There are two major misconceptions about the Netherlands. The first is that every Dutch person speaks English and, second, that all Dutch people love Canadians for our role in liberating large parts of the country in 1945. As we approach Remembrance Day on 11 November, we've decided to explore the history of Remembrance Day and reflect on its future. Before we do that, however, today's post looks at Canada's involvement in the Second World War, particularly in the Netherlands, and how both the Dutch and Canadians have come to remember this period of history.
At the undergraduate level, Canadian students with an interest in military history will be able to say a couple things about Canada's involvement in the Netherlands. Typically, these consist of the birth of Dutch Princess Margriet's in Ottawa, as well as an exchange of tulips as a sign of good relations between the two states. But, more often than not, it's Canada's role in the liberation of the Netherlands in 1945 that takes center stage.
While the "Sweetest Spring" narrative celebrated between Canadian and Dutch governments from the 1980s to today is not necessarily wrong, it's certainly not representative of the country as a whole. In fact, during the battle for the Schelde, which took place between October and November 1944, Canada inflicted upon the Dutch province of Zeeland an unprecedented level of damage, destruction, and death.
By 4 September 1944, the Allies and members of the Belgian resistance captured Antwerp from German forces. From 6 to 20 September 1944, over 100,000 German troops were ferried across the Schelde estuary to the central islands of Zeeland, where they readjusted their defensive lines. The capture of Antwerp and its fully functional port came at an extremely important time. Gale storms and fighting had destroyed many of the Channel ports the Allies relied on to supply armies in the West, so Antwerp's undamaged port provided an opportunity to resupply First Canadian Army and other elements of 21st Army Group. If the Allies couldn't open the port of Antwerp by December 1944, Eisenhower and many others believed, operations to defeat Nazi Germany would come to a standstill.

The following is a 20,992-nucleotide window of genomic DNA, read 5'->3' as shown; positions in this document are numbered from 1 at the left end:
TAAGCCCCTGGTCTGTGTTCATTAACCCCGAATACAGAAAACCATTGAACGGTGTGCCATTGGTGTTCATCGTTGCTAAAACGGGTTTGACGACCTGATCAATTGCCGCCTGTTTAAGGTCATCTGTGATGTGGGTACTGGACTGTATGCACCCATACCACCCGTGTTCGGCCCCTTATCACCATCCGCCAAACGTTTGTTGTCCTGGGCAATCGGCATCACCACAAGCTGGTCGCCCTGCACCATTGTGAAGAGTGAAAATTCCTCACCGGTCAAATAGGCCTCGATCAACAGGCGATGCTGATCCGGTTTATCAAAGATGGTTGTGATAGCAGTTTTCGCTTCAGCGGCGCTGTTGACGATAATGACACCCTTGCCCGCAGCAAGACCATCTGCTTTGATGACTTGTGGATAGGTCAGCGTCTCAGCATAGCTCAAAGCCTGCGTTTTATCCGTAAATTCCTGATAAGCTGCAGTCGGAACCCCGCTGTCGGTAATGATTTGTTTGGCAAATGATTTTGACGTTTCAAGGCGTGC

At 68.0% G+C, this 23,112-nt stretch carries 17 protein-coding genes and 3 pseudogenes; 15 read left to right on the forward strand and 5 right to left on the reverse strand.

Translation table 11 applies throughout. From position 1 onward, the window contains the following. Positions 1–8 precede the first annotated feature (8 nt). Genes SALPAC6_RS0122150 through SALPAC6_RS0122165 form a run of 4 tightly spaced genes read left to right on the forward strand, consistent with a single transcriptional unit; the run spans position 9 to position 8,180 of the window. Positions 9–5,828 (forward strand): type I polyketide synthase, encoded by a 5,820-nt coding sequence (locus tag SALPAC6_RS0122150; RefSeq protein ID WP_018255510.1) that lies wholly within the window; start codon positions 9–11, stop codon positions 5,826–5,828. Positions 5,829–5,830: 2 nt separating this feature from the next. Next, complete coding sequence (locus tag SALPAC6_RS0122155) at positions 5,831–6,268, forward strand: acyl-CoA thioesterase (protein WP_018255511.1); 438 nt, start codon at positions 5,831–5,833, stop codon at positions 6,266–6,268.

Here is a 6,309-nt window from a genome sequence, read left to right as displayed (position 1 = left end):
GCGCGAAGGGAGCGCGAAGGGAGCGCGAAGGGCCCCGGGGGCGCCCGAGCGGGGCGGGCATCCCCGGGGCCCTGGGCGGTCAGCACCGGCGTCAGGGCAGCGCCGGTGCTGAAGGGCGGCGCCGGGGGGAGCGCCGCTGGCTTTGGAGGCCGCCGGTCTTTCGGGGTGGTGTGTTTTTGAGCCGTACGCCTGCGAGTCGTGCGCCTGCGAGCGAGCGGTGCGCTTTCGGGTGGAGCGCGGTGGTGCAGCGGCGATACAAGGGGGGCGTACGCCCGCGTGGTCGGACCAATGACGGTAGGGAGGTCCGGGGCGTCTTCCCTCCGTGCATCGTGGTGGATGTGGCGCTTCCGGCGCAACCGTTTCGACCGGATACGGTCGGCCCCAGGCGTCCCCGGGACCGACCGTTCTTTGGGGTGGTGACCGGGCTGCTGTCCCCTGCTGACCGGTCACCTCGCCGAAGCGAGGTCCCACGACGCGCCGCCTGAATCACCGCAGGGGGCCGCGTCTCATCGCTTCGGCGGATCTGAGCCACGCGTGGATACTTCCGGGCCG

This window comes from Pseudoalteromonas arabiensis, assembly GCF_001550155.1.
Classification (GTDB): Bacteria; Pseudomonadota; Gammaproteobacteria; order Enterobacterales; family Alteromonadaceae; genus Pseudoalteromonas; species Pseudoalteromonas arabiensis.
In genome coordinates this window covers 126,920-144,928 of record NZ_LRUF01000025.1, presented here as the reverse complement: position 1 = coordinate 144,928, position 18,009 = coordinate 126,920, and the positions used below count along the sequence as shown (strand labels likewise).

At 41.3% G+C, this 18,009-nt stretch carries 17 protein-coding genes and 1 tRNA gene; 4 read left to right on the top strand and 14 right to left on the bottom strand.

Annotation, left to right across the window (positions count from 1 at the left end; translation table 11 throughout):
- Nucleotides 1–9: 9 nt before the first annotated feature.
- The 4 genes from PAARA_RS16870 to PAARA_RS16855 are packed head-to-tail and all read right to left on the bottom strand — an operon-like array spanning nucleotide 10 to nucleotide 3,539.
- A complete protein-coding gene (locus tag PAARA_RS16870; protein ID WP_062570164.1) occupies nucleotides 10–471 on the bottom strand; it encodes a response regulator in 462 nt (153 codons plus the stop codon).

There was just one problem. Antwerp is an inland port that lies some 80 kilometres from the North Sea, and the thousands of German troops that fled after the capture of Antwerp now occupied heavily defended positions at the mouth of the Schelde in the province of Zeeland. When the Canadians were tasked with clearing the approaches to Antwerp (the province of Zeeland), Canadian Lt.-General Guy Simonds and other Allied commanders had to consider how best to dislodge German forces in the region.
Water had been used as a form of defence in the Netherlands for centuries-it hindered Spanish advances through their territory during the Eighty Years War in the sixteenth century. During occupation, too, the Germans flooded small tracts of land by stopping pump systems, thereby flooding low-lying polderland at very short notice. The Allies, too, recognized the efficacy of such defensive tactics. But, Simmonds believed they could also use water to their advantage. Simonds proposed that the Royal Air Force conduct bombing raids on the seadykes that kept Zeeland dry. This would effectively "sink" the island of Walcheren and neutralize German positions. It would also prepare the ground for a complex amphibious assault from virtually all directions.